Using Tech to Protect Against Theft

We explore how you can protect your home using technology, and how to protect yourself against high-tech thefts.

Alex Kelly
by Alex Kelly
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Last year, there were over 87,000 reports of breaking and entering in Canada. Theft can be one of the most intrusive and devastating things to happen to a person; with financial and emotional implications, it can leave you worried about security and safety. Advancements in technology have changed the way we live our lives, including how you can protect yourself and your home. To stop burglaries in their tracks, let's take a look at how you can deter burglars with high tech solutions and smart home security. 

Track and protect packages 

One of the most tempting targets? Recently delivered packages. Dubbed "porch pirates," thieves take advantage of the increase in deliveries during the holiday season, snatching gifts from porches, mailrooms, or front doors. Delivery theft can be a devastating discovery for homeowners, representing not only a physical but financial loss. 

In our recent Winter Safety Index, 52% of respondents with home insurance admitted to having no idea who could reimburse them should a package go missing. If the worst happens to you, there are a few options. Online retailer Amazon is currently the only delivery service to offer reimbursement. When you've used a different service, check your home insurance policy. Some providers – like Onlia – work with its customers to reimburse them for lost or stolen packages. 

If you're expecting a surge in deliveries, protect your package by requiring a signature, considering installing security cameras, or have your packages delivered to alternate addresses when you're not home regularly. For online purchases, some experts recommend using a credit card with theft protection. Opt for delivery services that can provide proof of delivery – if you need to file an insurance claim, this will be essential.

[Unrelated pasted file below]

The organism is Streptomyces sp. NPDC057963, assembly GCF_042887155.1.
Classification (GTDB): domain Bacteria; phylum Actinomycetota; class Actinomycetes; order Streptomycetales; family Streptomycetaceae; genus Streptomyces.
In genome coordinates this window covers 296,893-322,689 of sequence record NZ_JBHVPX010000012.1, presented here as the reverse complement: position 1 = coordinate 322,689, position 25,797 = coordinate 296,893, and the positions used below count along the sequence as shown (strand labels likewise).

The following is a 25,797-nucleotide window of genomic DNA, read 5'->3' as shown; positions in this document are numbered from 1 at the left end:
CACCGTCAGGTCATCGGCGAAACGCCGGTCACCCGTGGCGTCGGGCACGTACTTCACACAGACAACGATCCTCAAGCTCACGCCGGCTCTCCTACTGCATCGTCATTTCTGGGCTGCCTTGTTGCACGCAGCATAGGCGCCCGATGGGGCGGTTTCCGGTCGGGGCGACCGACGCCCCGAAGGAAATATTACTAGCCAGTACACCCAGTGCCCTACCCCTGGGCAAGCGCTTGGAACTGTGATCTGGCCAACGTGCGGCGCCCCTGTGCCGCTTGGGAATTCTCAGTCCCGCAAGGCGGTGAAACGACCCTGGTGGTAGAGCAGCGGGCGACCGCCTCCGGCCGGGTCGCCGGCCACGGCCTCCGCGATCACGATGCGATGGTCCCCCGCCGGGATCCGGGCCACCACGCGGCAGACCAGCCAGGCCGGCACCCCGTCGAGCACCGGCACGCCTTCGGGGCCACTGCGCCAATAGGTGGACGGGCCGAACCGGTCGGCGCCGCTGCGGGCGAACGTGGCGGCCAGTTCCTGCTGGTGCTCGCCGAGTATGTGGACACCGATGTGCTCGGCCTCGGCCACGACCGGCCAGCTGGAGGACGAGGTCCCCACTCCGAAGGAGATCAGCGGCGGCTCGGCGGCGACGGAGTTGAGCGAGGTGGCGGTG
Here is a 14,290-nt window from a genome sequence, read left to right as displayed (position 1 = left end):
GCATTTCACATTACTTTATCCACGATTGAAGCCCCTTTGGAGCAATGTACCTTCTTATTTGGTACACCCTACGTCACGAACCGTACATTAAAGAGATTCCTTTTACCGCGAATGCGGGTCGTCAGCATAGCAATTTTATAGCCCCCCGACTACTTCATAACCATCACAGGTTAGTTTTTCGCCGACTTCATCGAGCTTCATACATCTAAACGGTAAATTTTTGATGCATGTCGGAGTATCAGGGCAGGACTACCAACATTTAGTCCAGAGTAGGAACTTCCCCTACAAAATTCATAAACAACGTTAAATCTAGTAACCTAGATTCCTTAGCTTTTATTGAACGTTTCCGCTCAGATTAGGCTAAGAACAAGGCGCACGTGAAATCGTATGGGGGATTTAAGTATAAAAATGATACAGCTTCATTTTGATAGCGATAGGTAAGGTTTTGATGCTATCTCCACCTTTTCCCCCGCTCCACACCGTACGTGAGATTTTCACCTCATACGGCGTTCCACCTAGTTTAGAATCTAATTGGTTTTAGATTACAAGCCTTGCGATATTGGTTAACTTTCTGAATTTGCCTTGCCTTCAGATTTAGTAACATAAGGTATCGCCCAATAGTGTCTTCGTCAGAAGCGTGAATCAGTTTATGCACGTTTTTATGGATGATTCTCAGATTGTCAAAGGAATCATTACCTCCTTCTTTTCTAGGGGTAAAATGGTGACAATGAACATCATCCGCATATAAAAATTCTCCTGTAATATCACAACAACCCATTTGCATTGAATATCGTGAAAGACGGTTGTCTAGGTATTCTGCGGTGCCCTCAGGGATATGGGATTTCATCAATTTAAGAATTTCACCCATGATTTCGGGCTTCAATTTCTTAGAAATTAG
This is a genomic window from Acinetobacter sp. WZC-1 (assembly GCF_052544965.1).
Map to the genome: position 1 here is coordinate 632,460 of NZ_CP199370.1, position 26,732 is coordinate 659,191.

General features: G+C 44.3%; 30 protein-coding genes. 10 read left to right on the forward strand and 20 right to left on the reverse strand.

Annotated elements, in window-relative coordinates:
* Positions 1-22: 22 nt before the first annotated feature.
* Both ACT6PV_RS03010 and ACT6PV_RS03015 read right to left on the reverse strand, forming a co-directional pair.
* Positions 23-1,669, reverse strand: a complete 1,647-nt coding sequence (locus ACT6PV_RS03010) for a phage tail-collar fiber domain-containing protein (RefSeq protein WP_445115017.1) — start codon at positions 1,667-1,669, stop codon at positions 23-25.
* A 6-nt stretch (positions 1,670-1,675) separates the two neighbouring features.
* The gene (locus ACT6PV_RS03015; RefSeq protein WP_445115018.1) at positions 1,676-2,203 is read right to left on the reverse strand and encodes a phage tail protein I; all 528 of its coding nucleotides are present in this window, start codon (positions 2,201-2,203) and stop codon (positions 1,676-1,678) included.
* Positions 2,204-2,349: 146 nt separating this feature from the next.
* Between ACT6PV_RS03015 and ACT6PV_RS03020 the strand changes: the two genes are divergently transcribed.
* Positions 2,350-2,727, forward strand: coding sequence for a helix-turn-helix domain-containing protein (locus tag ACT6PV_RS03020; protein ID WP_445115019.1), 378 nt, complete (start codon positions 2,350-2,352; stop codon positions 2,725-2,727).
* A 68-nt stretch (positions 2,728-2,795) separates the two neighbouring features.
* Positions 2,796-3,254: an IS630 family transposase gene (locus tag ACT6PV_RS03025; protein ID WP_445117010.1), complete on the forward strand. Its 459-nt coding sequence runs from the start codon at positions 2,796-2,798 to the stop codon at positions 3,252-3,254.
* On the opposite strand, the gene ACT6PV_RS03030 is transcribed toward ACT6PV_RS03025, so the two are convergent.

Take stock of your property

Take a look around your property, and take inventory of what you've got stored. A shed may house winter tires, your barbeque may be on the deck, or your bikes may be locked up against the fence. These are all high ticket items, ripe for the picking for thieves. The first step to protect your stuff is to take an inventory. Use your smartphone to take photos of items, and pair the photos with registration or serial numbers in the Notes app on your phone. Detailed inventories can help if something goes missing, as they will inform insurance claims and police reports.

While motion sensor lights may scare someone in the act, consider linking those with motion sensor cameras. Often linking into a smartphone app, this bit of tech can alert you when someone (or something) is detected lurking around your property. For sheds, a strong padlock is good, but a Bluetooth enabled one is great; it’ll alert you when someone is tampering with the mechanism. 

Secure your vehicle (and your keys)

Often, the most expensive item we own is sitting just outside our home – the car. With over 87,000 reported vehicle thefts in Canada in 2019, car thefts are a rampant issue. In that same year, Ontario saw nearly 24,000 thefts, with newer, luxury models in high demand (while nationally, Ford trucks top the list). Bottom line? No car is safe, so protecting them should be a priority.

Opportunistic thieves may be looking for unlocked doors or forgotten change in the console, while high-tech criminals are boosting cars with the latest technology. Using innovation for evil, thieves will boost cars by copying the signal from the vehicle's wireless key fob. While dropping your keys on the counter may feel easy, it’s this proximity to the door that allows thieves to amplify the fob frequency and then duplicate it to a new fob. It is literally giving them a new key to your car– the alarm won't even sound.